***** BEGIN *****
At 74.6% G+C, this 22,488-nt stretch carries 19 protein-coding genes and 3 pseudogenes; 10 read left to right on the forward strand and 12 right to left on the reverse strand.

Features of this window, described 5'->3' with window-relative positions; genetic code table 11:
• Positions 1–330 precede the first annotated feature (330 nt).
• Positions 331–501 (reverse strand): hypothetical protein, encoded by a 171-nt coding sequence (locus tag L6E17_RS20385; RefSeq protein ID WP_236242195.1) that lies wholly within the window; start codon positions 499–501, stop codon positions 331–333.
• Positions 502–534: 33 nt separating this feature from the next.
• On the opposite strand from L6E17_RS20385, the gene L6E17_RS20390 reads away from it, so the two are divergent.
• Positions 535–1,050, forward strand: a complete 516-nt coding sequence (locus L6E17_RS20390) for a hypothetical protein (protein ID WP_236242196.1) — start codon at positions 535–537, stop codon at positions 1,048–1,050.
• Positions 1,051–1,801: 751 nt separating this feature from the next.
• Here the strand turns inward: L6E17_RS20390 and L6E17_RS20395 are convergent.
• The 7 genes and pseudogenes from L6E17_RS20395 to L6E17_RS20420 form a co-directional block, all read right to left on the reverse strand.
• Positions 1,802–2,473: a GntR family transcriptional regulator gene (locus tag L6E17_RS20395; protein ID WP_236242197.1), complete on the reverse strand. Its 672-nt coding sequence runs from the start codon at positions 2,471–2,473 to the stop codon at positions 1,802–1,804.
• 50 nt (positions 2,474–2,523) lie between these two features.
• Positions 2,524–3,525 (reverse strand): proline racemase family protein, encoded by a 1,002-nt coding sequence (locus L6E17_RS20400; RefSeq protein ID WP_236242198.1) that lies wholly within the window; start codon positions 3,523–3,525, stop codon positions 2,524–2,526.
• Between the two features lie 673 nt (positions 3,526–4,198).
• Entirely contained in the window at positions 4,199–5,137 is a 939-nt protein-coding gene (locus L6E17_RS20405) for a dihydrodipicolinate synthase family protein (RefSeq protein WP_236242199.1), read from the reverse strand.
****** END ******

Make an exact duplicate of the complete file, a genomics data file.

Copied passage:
At 74.6% G+C, this 22,488-nt stretch carries 19 protein-coding genes and 3 pseudogenes; 10 read left to right on the forward strand and 12 right to left on the reverse strand.

Features of this window, described 5'->3' with window-relative positions; genetic code table 11:
• Positions 1–330 precede the first annotated feature (330 nt).
• Positions 331–501 (reverse strand): hypothetical protein, encoded by a 171-nt coding sequence (locus tag L6E17_RS20385; RefSeq protein ID WP_236242195.1) that lies wholly within the window; start codon positions 499–501, stop codon positions 331–333.
• Positions 502–534: 33 nt separating this feature from the next.
• On the opposite strand from L6E17_RS20385, the gene L6E17_RS20390 reads away from it, so the two are divergent.
• Positions 535–1,050, forward strand: a complete 516-nt coding sequence (locus L6E17_RS20390) for a hypothetical protein (protein ID WP_236242196.1) — start codon at positions 535–537, stop codon at positions 1,048–1,050.
• Positions 1,051–1,801: 751 nt separating this feature from the next.
• Here the strand turns inward: L6E17_RS20390 and L6E17_RS20395 are convergent.
• The 7 genes and pseudogenes from L6E17_RS20395 to L6E17_RS20420 form a co-directional block, all read right to left on the reverse strand.
• Positions 1,802–2,473: a GntR family transcriptional regulator gene (locus tag L6E17_RS20395; protein ID WP_236242197.1), complete on the reverse strand. Its 672-nt coding sequence runs from the start codon at positions 2,471–2,473 to the stop codon at positions 1,802–1,804.
• 50 nt (positions 2,474–2,523) lie between these two features.
• Positions 2,524–3,525 (reverse strand): proline racemase family protein, encoded by a 1,002-nt coding sequence (locus L6E17_RS20400; RefSeq protein ID WP_236242198.1) that lies wholly within the window; start codon positions 3,523–3,525, stop codon positions 2,524–2,526.
• Between the two features lie 673 nt (positions 3,526–4,198).
• Entirely contained in the window at positions 4,199–5,137 is a 939-nt protein-coding gene (locus L6E17_RS20405) for a dihydrodipicolinate synthase family protein (RefSeq protein WP_236242199.1), read from the reverse strand.